Righting wrongs

11 Jul

Do we judge an organisation on its ability to get things right first time, or on its ability to make things right quickly and creatively? I suspect the latter, because we give no credit to those who merely do what is expected of them.

I’ve taken up the cases of several students concerned about their results and their resits. In two cases, those results were simply wrong and – despite this being the holiday season – my colleagues have quickly corrected these mistakes. (Nobody’s perfect: this includes individuals, organisations and systems; but everyone should be striving to improve.) The relief has been palpable.

The lesson from this is that organisations need to empower those in customer- (or student-) facing roles to apply commonsense, think creatively and take decisions. This is harder than it sounds.

The cynical thought is that organisations can gain credit by making deliberate mistakes in order to quickly and publicly correct them. Is this why there are so many product recalls?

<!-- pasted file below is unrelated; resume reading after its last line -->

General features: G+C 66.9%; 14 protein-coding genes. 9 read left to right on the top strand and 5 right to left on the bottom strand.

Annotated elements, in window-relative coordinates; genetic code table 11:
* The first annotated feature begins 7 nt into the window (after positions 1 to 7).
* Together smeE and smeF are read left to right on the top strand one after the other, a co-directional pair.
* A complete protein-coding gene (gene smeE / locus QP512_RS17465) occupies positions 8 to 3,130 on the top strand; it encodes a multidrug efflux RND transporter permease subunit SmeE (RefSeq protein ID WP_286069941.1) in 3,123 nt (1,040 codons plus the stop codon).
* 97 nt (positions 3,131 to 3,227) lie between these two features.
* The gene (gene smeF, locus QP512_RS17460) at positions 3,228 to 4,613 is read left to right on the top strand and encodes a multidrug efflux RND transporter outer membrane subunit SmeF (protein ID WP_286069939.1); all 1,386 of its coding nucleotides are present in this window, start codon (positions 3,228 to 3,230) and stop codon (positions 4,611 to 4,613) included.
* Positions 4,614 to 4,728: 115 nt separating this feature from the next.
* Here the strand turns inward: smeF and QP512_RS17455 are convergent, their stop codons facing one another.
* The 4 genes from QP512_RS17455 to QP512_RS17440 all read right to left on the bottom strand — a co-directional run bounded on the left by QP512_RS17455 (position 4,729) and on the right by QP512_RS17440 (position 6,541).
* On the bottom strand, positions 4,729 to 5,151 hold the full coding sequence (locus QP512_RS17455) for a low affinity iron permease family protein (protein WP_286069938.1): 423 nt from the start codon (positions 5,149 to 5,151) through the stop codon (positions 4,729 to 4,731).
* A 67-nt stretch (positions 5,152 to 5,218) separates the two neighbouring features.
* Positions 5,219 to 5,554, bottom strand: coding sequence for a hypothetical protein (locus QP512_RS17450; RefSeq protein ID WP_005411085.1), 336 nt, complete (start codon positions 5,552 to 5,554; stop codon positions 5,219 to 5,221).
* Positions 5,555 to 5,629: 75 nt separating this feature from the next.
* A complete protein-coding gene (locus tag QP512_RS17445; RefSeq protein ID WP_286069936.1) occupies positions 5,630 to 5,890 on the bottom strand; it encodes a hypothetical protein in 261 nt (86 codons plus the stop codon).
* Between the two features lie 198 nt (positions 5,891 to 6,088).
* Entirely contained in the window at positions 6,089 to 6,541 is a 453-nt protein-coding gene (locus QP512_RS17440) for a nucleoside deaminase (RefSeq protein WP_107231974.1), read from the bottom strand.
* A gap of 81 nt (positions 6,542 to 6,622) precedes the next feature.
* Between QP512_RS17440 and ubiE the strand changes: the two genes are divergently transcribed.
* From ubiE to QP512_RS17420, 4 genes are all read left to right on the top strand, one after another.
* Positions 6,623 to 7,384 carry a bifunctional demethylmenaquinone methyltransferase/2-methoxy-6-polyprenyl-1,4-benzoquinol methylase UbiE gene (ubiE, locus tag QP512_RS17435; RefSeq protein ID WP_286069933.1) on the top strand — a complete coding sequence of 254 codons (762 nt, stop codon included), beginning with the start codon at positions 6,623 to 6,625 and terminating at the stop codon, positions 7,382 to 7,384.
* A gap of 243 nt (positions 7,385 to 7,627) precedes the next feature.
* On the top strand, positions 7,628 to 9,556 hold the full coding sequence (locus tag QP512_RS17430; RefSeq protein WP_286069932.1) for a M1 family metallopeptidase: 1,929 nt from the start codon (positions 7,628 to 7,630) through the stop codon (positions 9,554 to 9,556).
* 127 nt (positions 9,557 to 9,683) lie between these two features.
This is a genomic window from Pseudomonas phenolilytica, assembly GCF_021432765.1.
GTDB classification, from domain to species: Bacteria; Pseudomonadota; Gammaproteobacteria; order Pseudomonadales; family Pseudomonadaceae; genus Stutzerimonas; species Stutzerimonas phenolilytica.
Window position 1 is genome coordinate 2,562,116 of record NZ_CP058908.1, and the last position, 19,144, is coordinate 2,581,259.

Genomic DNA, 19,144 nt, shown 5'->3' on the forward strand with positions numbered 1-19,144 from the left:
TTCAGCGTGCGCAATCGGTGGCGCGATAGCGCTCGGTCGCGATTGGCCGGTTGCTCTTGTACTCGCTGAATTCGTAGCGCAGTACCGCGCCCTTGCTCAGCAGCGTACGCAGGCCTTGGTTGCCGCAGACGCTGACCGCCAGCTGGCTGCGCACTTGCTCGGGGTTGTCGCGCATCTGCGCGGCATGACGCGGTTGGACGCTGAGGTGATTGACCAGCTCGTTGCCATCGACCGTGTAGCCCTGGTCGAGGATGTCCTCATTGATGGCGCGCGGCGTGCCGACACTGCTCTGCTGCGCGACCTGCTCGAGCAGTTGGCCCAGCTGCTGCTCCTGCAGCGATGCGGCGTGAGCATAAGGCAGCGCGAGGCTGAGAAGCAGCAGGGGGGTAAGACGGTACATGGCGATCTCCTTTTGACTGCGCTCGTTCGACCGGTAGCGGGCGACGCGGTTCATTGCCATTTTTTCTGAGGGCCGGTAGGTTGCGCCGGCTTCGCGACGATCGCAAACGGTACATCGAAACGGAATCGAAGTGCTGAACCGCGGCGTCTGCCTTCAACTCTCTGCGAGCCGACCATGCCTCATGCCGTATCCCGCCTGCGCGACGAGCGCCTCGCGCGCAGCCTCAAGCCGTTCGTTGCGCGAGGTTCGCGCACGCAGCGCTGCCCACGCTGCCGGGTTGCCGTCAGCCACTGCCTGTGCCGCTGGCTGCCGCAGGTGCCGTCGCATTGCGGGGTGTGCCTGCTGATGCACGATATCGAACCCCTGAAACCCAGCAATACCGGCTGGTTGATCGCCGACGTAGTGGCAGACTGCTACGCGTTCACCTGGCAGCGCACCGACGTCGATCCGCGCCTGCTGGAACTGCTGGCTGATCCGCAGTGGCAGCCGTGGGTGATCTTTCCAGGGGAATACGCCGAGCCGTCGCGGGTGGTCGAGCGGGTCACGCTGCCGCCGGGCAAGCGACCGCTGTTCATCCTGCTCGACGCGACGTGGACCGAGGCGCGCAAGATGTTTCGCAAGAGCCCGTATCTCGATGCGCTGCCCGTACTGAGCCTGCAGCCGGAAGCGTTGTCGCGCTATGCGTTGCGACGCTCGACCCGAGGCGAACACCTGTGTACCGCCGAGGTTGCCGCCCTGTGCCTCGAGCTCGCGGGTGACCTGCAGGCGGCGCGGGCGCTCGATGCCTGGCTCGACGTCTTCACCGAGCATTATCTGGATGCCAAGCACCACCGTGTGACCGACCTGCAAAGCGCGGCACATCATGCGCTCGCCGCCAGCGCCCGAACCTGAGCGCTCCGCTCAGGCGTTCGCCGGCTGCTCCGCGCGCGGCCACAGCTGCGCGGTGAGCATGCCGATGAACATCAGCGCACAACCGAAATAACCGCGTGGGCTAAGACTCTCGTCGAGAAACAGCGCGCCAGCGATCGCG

2 Responses to “Righting wrongs”

  1. Lauren Vargas 13/07/2007 at 5:53 pm #

    I have never thought about this situation. The crisis is not in the intended crisis communications but the lack of ethics.
    This action might backfire with the millenial market because once fooled, always jaded behavior.

  2. Eric Eggertson 17/07/2007 at 10:46 pm #

    I think we often unrealistically expect perfection. But when an organization shows its willingness to correct a mistake, they get full marks.
    As for purposely making mistakes, I don’t think that’s common with traditional products. With a lot of web 2.0 sites, the rule seems to be to get a product out quickly and see if it has appeal, rather than spend an extra year making it perfect, only to find out no one wants the service. So in that case, I think there isn’t as much of an effort to test and remove all possible problems.

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